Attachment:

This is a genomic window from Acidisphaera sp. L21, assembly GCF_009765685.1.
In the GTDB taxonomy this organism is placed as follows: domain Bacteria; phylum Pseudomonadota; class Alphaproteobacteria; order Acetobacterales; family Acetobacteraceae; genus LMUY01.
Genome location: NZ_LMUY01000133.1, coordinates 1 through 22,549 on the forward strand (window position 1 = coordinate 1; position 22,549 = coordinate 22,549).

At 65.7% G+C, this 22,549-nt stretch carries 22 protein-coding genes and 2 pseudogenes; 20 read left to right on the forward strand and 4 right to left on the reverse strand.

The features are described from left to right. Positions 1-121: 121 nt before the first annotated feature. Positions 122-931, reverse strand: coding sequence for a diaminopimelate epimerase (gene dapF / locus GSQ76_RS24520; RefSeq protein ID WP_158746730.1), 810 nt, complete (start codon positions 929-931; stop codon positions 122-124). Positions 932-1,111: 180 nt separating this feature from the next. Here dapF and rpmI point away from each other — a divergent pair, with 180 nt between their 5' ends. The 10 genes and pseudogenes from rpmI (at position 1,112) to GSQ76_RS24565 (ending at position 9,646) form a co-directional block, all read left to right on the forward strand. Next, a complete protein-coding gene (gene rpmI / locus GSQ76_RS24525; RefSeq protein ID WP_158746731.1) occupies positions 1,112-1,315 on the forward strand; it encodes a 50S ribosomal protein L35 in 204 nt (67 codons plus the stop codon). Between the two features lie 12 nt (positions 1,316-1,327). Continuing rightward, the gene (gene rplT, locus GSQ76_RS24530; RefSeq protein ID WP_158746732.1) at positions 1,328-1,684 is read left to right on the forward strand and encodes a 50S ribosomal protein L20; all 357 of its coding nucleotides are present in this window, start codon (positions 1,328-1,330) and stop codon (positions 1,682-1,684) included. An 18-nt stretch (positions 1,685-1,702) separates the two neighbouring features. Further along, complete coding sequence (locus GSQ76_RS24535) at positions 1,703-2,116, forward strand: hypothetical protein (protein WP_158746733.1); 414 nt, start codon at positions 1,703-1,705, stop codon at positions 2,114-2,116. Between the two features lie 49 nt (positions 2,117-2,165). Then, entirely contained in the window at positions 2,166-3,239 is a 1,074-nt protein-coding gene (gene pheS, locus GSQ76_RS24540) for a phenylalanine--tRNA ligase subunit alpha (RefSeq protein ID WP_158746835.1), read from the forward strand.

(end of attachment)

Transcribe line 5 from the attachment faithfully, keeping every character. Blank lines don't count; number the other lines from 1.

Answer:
The features are described from left to right. Positions 1-121: 121 nt before the first annotated feature. Positions 122-931, reverse strand: coding sequence for a diaminopimelate epimerase (gene dapF / locus GSQ76_RS24520; RefSeq protein ID WP_158746730.1), 810 nt, complete (start codon positions 929-931; stop codon positions 122-124). Positions 932-1,111: 180 nt separating this feature from the next. Here dapF and rpmI point away from each other — a divergent pair, with 180 nt between their 5' ends. The 10 genes and pseudogenes from rpmI (at position 1,112) to GSQ76_RS24565 (ending at position 9,646) form a co-directional block, all read left to right on the forward strand. Next, a complete protein-coding gene (gene rpmI / locus GSQ76_RS24525; RefSeq protein ID WP_158746731.1) occupies positions 1,112-1,315 on the forward strand; it encodes a 50S ribosomal protein L35 in 204 nt (67 codons plus the stop codon). Between the two features lie 12 nt (positions 1,316-1,327). Continuing rightward, the gene (gene rplT, locus GSQ76_RS24530; RefSeq protein ID WP_158746732.1) at positions 1,328-1,684 is read left to right on the forward strand and encodes a 50S ribosomal protein L20; all 357 of its coding nucleotides are present in this window, start codon (positions 1,328-1,330) and stop codon (positions 1,682-1,684) included. An 18-nt stretch (positions 1,685-1,702) separates the two neighbouring features. Further along, complete coding sequence (locus GSQ76_RS24535) at positions 1,703-2,116, forward strand: hypothetical protein (protein WP_158746733.1); 414 nt, start codon at positions 1,703-1,705, stop codon at positions 2,114-2,116. Between the two features lie 49 nt (positions 2,117-2,165). Then, entirely contained in the window at positions 2,166-3,239 is a 1,074-nt protein-coding gene (gene pheS, locus GSQ76_RS24540) for a phenylalanine--tRNA ligase subunit alpha (RefSeq protein ID WP_158746835.1), read from the forward strand.